Cancer is an umbrella term for a large spectrum of diseases that can affect any part of the body. It is also one of the leading causes of death worldwide – more than 8.2 million of people die from cancer each year. And yet, cancer is also curable for the most part – if detected and diagnosed early, almost every case of cancer can be cured, including ovarian cancer. For this reason, it’s crucial we try to stay on top of our health and always be ready to look for early symptoms of things that may have gone wrong.
Ovarian cancer happens when cells in the ovary start behaving abnormally. They begin multiplying out of control, and as a result, a tumor is formed. This tumor is what we’re trying to discover on time, because if left undiagnosed and untreated, it can not only grow, but spread to other parts of the body as well.
Generally, ovarian cancer is more common among women over 55, or those who’ve been through menopause. However, younger women (early twenties and beyond) are not immune to ovarian cancer either. In fact, more than 22,000 women receive an ovarian cancer diagnosis a year (2017), and around 14,000 die from it.
You may be wondering why is the death rate so high? It’s because ovarian cancer is, unfortunately, usually discovered when it’s in stage 3 or 4 already, which leaves little time to do anything. And the reason for this? Women usually don’t notice any ovarian cancer symptoms until it’s too late.
So arm yourself with knowledge about ovarian cancer – if not for yourself, then for your friends and family.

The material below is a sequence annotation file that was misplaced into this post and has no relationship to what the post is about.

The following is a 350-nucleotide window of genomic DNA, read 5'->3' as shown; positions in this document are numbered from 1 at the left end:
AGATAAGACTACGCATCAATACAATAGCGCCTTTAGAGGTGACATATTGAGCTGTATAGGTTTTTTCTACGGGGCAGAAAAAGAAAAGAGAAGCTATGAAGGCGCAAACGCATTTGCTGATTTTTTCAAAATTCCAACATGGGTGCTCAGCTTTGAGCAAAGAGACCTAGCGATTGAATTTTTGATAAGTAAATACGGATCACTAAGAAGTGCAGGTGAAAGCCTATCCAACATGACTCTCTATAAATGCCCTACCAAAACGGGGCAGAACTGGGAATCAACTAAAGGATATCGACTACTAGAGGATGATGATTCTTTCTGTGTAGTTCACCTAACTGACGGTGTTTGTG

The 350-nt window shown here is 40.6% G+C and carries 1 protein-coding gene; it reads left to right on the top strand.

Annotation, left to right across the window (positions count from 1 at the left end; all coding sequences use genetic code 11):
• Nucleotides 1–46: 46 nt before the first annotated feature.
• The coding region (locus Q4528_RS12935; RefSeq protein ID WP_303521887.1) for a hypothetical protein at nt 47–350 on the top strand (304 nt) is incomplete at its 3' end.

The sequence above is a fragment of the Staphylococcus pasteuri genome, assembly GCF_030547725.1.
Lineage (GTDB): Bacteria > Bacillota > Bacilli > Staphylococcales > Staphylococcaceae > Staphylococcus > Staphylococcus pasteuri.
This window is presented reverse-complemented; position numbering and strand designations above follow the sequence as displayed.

Early Ovarian Cancer Symptoms
- Lower abdominal pain
Feeling a little bit of pain in the lower abdomen and pelvic region while on your period is normal and perfectly fine. But if that pain doesn’t seem to go away even after your period ends, or is significantly worse than usual, it’s time to visit the doctor. Frequent abdominal, pelvic and lower back pain could be a sign of ovarian cancer.
- Persistent bloating
If you find yourself bloated most of the time, it could be a sign of trouble. If you’ve been eating well, hydrating properly and are not on your period but you’re still bloated, it may be a good idea to talk to your doctor. This is especially worrying if bloating persists for weeks.
- Frequent Need to Urinate
If you’ve been drinking your liquids as usual but you feel the need to urinate much more than you normally do – say every single hour, or you’re ok one minute and then you urgently need to go the next – talk to your doctor. One of the ovarian cancer symptoms is an increased urge to urinate.
- Decrease in Appetite
If you notice a decrease in your appetite or you feel like you can’t eat as much as you normally do for longer than two weeks, consult your doctor. When women develop ovarian cancer, fluid buildup starts happening that may not only make you feel bloated, but also cause an obvious loss of appetite.